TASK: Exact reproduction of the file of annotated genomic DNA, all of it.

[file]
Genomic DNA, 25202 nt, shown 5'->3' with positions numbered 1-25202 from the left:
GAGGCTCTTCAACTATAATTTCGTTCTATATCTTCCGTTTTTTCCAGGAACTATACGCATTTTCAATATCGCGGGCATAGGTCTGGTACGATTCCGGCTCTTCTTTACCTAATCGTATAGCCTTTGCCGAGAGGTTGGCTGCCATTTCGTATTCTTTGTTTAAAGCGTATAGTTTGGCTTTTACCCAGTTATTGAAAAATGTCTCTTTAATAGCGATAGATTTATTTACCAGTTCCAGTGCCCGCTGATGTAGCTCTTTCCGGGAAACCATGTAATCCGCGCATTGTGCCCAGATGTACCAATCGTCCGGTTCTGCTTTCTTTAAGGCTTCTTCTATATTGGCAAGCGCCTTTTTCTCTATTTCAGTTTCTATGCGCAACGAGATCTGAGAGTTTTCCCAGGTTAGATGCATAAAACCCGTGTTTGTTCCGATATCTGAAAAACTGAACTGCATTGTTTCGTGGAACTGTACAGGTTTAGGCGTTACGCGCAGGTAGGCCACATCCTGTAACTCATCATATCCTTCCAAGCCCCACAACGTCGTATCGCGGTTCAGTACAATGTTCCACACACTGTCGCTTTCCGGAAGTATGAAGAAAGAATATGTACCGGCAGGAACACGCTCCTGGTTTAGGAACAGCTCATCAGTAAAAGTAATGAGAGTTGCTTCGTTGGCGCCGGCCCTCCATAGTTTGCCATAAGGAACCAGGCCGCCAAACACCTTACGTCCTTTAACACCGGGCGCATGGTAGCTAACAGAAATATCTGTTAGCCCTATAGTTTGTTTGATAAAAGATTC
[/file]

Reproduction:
Genomic DNA, 25202 nt, shown 5'->3' with positions numbered 1-25202 from the left:
GAGGCTCTTCAACTATAATTTCGTTCTATATCTTCCGTTTTTTCCAGGAACTATACGCATTTTCAATATCGCGGGCATAGGTCTGGTACGATTCCGGCTCTTCTTTACCTAATCGTATAGCCTTTGCCGAGAGGTTGGCTGCCATTTCGTATTCTTTGTTTAAAGCGTATAGTTTGGCTTTTACCCAGTTATTGAAAAATGTCTCTTTAATAGCGATAGATTTATTTACCAGTTCCAGTGCCCGCTGATGTAGCTCTTTCCGGGAAACCATGTAATCCGCGCATTGTGCCCAGATGTACCAATCGTCCGGTTCTGCTTTCTTTAAGGCTTCTTCTATATTGGCAAGCGCCTTTTTCTCTATTTCAGTTTCTATGCGCAACGAGATCTGAGAGTTTTCCCAGGTTAGATGCATAAAACCCGTGTTTGTTCCGATATCTGAAAAACTGAACTGCATTGTTTCGTGGAACTGTACAGGTTTAGGCGTTACGCGCAGGTAGGCCACATCCTGTAACTCATCATATCCTTCCAAGCCCCACAACGTCGTATCGCGGTTCAGTACAATGTTCCACACACTGTCGCTTTCCGGAAGTATGAAGAAAGAATATGTACCGGCAGGAACACGCTCCTGGTTTAGGAACAGCTCATCAGTAAAAGTAATGAGAGTTGCTTCGTTGGCGCCGGCCCTCCATAGTTTGCCATAAGGAACCAGGCCGCCAAACACCTTACGTCCTTTAACACCGGGCGCATGGTAGCTAACAGAAATATCTGTTAGCCCTATAGTTTGTTTGATAAAAGATTC